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Employment contract and content of the contract

An employment contract is an agreement between you as the employer and the employee. The employment contract can be oral, but certain essential parts must be in writing.

Employment contract

An employment relationship arises when you and the employee have agreed on a contract containing information about the employment and the position. An employment contract can be oral, but the employer must always provide written information about the terms of employment. It is therefore advisable to draw up an employment contract as soon as a person is hired, setting out everything that concerns the employment.

Check your collective agreement

If you are bound by a collective agreement (as a member of an employer organization or in the form of a so-called affiliated collective agreement), you must take into account the provisions it regulates between you as an employer and your employees.

See current agreements at the National Mediation Office (in Swedish)

What is required in an employment contract

The employment contract does not have to be in writing; an oral contract is also valid. However, you must provide written information about certain conditions of employment. As a general rule (see below), you must do this within 7 calendar days after the employee has started work. The obligation to provide information does not apply to employment lasting less than three weeks.

You must provide the following information in writing:

  • The name and address of the employer and the employee
  • Start date
  • Where the employee will perform the work. If the employee will not have a particular workplace, you should explain this.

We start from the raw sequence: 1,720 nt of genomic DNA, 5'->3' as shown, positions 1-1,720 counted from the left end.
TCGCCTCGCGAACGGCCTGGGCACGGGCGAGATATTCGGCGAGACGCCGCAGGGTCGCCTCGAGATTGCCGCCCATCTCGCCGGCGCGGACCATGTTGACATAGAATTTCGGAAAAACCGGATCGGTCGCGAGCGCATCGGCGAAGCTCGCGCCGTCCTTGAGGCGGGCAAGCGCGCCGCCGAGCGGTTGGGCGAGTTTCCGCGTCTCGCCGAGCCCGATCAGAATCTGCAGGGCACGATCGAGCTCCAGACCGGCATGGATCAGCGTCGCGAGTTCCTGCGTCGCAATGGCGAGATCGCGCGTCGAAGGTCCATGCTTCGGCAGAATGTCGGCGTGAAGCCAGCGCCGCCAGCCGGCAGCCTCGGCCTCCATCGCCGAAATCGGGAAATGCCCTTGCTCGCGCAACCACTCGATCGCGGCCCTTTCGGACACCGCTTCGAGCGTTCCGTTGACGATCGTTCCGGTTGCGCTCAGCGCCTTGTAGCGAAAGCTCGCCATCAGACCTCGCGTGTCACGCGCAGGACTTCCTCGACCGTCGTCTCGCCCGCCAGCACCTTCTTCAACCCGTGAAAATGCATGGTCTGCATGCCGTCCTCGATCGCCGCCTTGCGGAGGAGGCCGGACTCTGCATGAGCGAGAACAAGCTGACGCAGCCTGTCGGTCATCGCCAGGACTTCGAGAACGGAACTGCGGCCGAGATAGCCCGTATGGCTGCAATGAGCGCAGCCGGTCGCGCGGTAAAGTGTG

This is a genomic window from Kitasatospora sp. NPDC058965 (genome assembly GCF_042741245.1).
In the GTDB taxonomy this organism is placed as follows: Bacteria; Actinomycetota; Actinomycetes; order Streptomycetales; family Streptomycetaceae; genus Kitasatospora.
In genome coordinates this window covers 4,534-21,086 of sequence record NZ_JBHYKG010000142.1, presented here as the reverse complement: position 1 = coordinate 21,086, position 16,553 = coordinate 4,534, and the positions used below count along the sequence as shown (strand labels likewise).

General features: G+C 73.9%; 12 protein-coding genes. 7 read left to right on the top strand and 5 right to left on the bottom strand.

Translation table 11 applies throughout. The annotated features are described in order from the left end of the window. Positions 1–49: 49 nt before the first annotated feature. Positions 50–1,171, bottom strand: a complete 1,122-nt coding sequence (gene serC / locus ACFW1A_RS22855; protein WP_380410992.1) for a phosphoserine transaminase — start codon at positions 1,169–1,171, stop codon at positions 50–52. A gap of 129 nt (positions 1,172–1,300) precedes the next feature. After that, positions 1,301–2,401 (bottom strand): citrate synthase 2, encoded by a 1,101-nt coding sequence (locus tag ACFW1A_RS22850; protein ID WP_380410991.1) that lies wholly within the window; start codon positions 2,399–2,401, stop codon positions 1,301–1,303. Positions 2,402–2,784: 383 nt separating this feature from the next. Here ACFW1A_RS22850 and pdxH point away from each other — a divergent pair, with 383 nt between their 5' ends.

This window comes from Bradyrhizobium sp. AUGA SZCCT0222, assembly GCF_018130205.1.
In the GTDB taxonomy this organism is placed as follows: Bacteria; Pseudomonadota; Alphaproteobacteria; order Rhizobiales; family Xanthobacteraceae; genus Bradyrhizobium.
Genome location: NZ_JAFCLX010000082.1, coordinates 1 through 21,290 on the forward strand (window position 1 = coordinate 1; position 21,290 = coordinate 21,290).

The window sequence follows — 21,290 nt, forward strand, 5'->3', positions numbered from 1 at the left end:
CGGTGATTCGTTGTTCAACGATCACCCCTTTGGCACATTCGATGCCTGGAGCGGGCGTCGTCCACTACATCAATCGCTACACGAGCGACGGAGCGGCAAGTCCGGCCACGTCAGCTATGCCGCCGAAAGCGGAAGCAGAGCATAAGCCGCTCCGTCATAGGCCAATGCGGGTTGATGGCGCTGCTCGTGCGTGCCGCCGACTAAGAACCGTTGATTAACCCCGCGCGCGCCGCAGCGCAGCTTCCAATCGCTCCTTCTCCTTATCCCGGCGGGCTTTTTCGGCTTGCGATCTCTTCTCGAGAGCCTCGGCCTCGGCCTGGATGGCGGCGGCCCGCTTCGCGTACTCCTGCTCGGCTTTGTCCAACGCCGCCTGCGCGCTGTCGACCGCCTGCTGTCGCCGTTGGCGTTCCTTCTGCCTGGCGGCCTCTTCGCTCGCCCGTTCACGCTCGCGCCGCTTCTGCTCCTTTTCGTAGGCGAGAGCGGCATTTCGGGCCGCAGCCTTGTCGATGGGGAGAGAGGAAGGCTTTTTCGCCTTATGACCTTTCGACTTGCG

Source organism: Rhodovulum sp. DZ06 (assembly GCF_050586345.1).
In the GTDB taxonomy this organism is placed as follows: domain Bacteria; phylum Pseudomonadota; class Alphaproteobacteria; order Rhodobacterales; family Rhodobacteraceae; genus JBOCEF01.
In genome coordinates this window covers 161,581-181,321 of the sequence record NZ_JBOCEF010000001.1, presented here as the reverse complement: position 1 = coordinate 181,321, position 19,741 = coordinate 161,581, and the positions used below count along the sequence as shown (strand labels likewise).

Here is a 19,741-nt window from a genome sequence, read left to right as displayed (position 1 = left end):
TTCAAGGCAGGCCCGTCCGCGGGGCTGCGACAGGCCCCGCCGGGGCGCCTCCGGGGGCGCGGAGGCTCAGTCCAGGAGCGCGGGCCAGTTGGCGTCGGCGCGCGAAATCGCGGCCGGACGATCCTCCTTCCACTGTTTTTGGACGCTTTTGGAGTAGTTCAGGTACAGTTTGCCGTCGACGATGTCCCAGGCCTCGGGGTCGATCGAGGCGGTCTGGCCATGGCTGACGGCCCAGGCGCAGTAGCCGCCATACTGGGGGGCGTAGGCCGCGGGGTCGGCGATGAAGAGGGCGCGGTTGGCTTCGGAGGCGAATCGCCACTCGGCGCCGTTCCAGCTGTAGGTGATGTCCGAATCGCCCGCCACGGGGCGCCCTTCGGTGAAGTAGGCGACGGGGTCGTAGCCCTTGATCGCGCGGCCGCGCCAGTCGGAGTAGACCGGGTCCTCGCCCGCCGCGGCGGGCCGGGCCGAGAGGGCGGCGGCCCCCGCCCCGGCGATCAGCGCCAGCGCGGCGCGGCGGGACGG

• Job duties, occupation or job title. If the position is special, you can add a detailed job description.
  • The type of employment – permanent employment or temporary employment.
  • If it is permanent employment, include the notice periods that apply, or make reference to the Employment Protection Act or collective agreement.
  • If it is temporary employment, you must state the end date of employment (or other conditions for ending employment).
  • If the contract is for probationary employment, you must indicate the probationary period.
  • Starting salary and other benefits (e.g. private use of company car and wellness care).
  • How often the salary is to be paid and what pay periods (record days) apply.
  • Normal working hours. The length of a normal working day or week.
  • Routines for notification of the arrangement of working hours and on-call hours.
  • Conditions for annual leave days and any advances on annual leave days.
  • Formalities when renting.
  • Training provided by the employer.
  • What applies if the employer or the employee wants to end the employment.
  • Information that the employer pays social security contributions.
  • Whether the employer is party to a collective agreement.
  • Conditions for working abroad if the assignment is intended to last longer than four consecutive weeks. You must provide this information before departure.
  • The employee's "social protection", i.e. sick pay, provision for occupational pension and other insurances that the employer pays for.